Navigation Links
Missed Diagnoses in ICU Often Have Deadly Results: Review
Date:8/28/2012

TUESDAY, Aug. 28 (HealthDay News) -- Misdiagnosis causes or contributes to as many as 40,500 patient deaths in intensive care units in U.S. hospitals each year, which is about the same number of deaths caused each year by breast cancer.

That's the finding of a team of researchers who reviewed 31 studies that provided details about more than 5,800 autopsies conducted to detect diagnostic errors in adult intensive care unit (ICU) patients.

The investigators found that 28 percent of those ICU patients -- more than one in four -- had at least one missed diagnosis at death. In 8 percent of the patients, the diagnostic error was serious enough that it may have caused or directly contributed to the patients' deaths and, if known, would have led to changes in their treatment.

Infections and vascular conditions, such as heart attack and stroke, accounted for more than three-quarters of the fatal diagnostic errors, according to the researchers at the Johns Hopkins Armstrong Institute for Patient Safety and Quality.

The conditions most commonly missed by medical staff included heart attack; pulmonary embolism, typically a blood clot in the lungs; pneumonia; and aspergillosis, a fungal infection that most commonly affects people with a weakened immune system. Together, these four conditions accounted for about one-third of all illnesses that doctors failed to detect in ICU patients.

The study was released online in advance of print publication in the journal BMJ Quality & Safety.

Despite the fact that diagnostic errors in the ICU claim so many lives a year, they are an underappreciated cause of preventable patient harm, the study authors noted in a Johns Hopkins news release.

"Our study shows that misdiagnosis is alarmingly common in the acute care setting," lead author Dr. Bradford Winters, an associate professor of anesthesiology and critical care medicine and neurology and surgery in the Johns Hopkins University School of Medicine, said in the news release.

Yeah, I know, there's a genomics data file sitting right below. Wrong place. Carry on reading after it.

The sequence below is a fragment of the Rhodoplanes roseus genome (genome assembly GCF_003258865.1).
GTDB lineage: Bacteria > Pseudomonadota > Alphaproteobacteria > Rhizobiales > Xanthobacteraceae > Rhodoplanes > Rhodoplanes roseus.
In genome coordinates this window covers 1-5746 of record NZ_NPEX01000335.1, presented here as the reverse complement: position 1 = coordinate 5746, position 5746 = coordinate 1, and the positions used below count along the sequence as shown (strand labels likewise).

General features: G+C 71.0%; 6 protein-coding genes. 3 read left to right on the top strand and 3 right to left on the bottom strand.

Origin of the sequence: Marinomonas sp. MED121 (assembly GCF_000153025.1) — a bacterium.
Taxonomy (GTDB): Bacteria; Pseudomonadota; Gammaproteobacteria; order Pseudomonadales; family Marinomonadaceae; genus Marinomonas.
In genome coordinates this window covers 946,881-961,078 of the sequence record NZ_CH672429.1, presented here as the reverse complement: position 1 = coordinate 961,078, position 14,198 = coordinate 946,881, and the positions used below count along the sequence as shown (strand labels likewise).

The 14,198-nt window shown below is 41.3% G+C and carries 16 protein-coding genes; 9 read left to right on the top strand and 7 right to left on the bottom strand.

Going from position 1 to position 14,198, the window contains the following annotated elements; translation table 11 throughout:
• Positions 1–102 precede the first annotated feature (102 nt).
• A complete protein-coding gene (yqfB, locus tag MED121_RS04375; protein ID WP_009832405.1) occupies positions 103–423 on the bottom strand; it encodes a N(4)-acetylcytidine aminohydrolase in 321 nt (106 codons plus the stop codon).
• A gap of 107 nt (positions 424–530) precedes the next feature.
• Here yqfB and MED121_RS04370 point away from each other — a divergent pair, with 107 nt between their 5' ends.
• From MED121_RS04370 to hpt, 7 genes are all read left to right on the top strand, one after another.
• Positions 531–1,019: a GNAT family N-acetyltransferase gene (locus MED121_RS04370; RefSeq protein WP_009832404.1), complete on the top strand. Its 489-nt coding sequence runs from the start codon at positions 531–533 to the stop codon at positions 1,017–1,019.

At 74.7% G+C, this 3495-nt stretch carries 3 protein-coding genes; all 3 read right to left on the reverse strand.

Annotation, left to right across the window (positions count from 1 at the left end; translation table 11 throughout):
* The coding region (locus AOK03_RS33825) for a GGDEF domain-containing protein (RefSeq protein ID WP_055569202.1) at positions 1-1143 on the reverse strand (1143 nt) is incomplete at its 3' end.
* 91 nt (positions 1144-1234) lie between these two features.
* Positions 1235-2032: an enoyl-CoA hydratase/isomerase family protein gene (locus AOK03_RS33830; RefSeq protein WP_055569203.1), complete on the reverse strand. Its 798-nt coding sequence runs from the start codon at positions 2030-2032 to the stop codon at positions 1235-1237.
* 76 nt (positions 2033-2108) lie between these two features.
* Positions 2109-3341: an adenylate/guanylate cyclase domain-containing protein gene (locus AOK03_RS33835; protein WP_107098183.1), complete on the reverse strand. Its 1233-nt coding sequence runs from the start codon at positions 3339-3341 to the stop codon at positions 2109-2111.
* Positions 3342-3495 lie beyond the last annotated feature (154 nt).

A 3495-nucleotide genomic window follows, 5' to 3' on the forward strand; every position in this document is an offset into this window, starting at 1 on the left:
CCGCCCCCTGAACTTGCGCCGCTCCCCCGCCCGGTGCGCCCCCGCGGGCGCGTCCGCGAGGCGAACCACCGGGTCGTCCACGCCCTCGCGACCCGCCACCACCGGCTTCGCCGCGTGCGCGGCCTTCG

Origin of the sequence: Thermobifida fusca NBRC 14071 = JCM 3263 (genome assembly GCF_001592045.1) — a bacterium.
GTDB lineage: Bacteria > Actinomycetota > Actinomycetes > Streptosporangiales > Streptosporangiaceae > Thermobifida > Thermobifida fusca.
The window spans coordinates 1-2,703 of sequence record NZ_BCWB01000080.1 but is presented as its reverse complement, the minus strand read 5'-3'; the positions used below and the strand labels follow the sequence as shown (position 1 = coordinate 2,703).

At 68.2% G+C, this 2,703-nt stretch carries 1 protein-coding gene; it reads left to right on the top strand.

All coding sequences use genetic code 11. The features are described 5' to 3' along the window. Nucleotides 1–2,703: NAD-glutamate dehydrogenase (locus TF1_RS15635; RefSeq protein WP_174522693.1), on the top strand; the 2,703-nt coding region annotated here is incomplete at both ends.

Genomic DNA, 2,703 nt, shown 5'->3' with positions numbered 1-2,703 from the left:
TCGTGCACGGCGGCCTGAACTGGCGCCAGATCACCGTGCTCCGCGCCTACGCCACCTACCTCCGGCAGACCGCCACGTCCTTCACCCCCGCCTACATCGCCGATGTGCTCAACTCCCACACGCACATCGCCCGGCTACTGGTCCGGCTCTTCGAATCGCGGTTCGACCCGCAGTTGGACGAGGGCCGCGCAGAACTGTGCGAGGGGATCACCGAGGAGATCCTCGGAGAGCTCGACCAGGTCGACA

"To date, there's been very little research to determine root causes or effective interventions," Winters said. He pointed out that less-deadly patient safety risks have received greater attention.

He and his colleagues also found that adult ICU patients are up to two times more likely to be the victim of a potentially fatal diagnostic mistake than adult hospital patients overall.

"It may be counterintuitive to think that the patients who are the most closely monitored and frequently tested are more commonly misdiagnosed, but the ICU is a very complex environment," Winters said.

In the ICU, doctors have to cope with a huge amount of information in a distracting setting in which the sickest patients in the hospital compete for attention, and most of the patients can't communicate with their medical team, he explained.

"We need to develop better cognitive tools that can take into account the 7,000 or more pieces of information that critical care physicians are bombarded with each day to ensure we're not ruling out potential diagnoses," Winters said.

Even if misdiagnoses in the ICU do not lead to patient death, they can lead to unnecessary surgery, a longer hospital stay and reduced quality of life for patients.

The study findings highlight the need for more research to identify the causes of misdiagnosis in the ICU and to develop ways to help doctors more accurately assess patients, the researchers concluded.